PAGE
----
This section is from the book "Materia Medica And Therapeutics: An Introduction to the National Treatment of Disease", by John Mitchell Bruce. Also available from Amazon: The pharmacology and therapeutics of the materia medica.
Pilocarpus. .217 of Pilocarpus pennatifolius. Jaborandi. Imported from Brazil .
Characters. - Leaves dull green, large, pinnate, with 3 to 5 pairs of leaflets and a terminal one. Leaflets coriaceous,
4 to 6 inches long, oblong, lanceolate, emarginate, smooth or only slightly tomentose, and full of pellucid dots.
Impurities. - Leaves of species of piper; not pinnate.
Composition. - Jaborandi contains pilocarpin. a liquid colourless alkaloid, to which its chief effects are due. It is said to contain a second (isomeric) alkaloid, jaborin, closely resembling atropia in its action, and therefore antagonistic to pilocarpin.
Dose. - 5 to 60 gr.
Non-officinal Preparations. Extract. Dose, 2 to10 gr. Fluid Extract. 1 in 1; Dose, 10 to 60 min. Infusion, 1 in 20; Dose. 1 to 2 fl.oz. And Tincture, 1 in 2; Dose, 5 to 20 min. Also Hvdrochlorate and Nitrate of Pilocarpin; Dose of either, 1/20 to 1/2 gr. by the mouth, 1/10 to 1/3 gr. hypodermically. The last is most used.
Externally. - Jaborandi applied to the conjunctiva causes contraction of the pupil, tension of the apparatus of accommodation and disturbance of vision. The effect commences in ten minutes, and lasts from 1 1/2 to 24 hours before finally disappearing. It is used in some cases of inflammation of the eye, such as iritis; in certain forms of blindness; and in paralysis of the muscles. (See Physoatigma, page 230.)
Internally, in full doses, it is liable to cause nausea and vomiting.
Pilocarpin enters the blood rapidly and passes thence into the tissues.
The striking effects of jaborandi consist in profuse salivation, perspiration, disturbances of vision, and circulatory depression, which last for hours, and leave a sense of drowsiness and debility behind them. Salivation is due to stimulation of the terminal ends of the chorda tympani in the glands, as well as of its centre. The flow commences in about five minutes after a moderate dose, and lasts several hours. It increases with the dose. It is completely prevented or arrested by atropia.
Perspiration is referable to stimulation both of the sudoriparous nerves and the sweat centres. It follows quickly on the appearance of the salivation; is accompanied by flushing of the skin, and sometimes rigor; progresses from the head downwards; may be so profuse as to soak the bedclothes; and lasts several hours. The body weight necessarily falls, metabolism is stimulated, and a large quantity of urea is said to be excreted by the skin. Atropia arrests this diaphoresis. The milk is doubtfully increased. The hair grows more actively under a course of jaborandi. Bronchial and nasal secretions flow more freely; even the tears, cerumen, and alimentary secretions are somewhat increased; but not the bile. The amount of urine is moderately raised by small doses. The menses are not affected. The eye is affected specifically, as it is locally. Respiration is not modified directly by pilocarpin. At first the heart and pulse are accelerated, but they are afterwards slowed and weakened; the blood pressure falls temporarily, then rises, and finally falls. Part of these effects are due to the action of the drug on the vagus in the heart, and can be arrested by atropia; part seem referable to the ganglia. The temperature rises before, and falls during, the sweating.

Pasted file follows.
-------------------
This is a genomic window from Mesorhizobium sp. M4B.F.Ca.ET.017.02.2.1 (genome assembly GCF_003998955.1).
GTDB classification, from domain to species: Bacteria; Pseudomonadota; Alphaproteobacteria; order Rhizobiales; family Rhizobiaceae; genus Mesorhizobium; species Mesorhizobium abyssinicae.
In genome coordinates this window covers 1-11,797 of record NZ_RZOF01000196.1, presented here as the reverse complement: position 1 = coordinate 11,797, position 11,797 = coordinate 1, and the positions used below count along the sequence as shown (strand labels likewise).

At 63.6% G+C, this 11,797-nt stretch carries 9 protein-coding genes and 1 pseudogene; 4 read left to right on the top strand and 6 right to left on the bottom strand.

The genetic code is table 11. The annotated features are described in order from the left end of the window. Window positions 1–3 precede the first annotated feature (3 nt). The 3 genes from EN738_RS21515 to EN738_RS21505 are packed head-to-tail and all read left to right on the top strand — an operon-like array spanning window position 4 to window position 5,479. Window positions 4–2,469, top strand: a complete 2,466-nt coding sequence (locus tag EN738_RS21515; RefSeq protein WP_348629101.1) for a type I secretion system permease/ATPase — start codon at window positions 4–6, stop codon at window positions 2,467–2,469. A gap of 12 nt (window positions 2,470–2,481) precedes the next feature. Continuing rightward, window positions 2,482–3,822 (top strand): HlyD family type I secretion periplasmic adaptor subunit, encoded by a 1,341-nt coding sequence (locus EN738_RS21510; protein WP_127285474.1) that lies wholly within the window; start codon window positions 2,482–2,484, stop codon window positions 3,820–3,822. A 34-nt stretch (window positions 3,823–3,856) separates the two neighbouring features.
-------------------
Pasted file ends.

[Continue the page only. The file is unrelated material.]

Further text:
Pilocarpin has been tried in every kind of disease, but is now chiefly given as being a powerful and rapid diaphoretic. In renal dropsy, especially with uraemia, it may be of much service, eliminating a quantity of urea; also in effusions into the pleura and peritoneum; rarely in cardiac dropsy, since in this and every class of case it cannot be safely used if the heart be already weak. It has also been given in syphilis, and in a variety of uterine conditions, with various results. Bronchial catarrh, asthma, and pertussis are all relieved by the flux which it establishes. Small doses relieve the thirst of chronic Bright's disease. In certain dry skin diseases, and certainly in alopecia (baldness), it may answer well. Very conflicting reports have been published of its value in diphtheria, where it is said to loosen or detach the false membrane.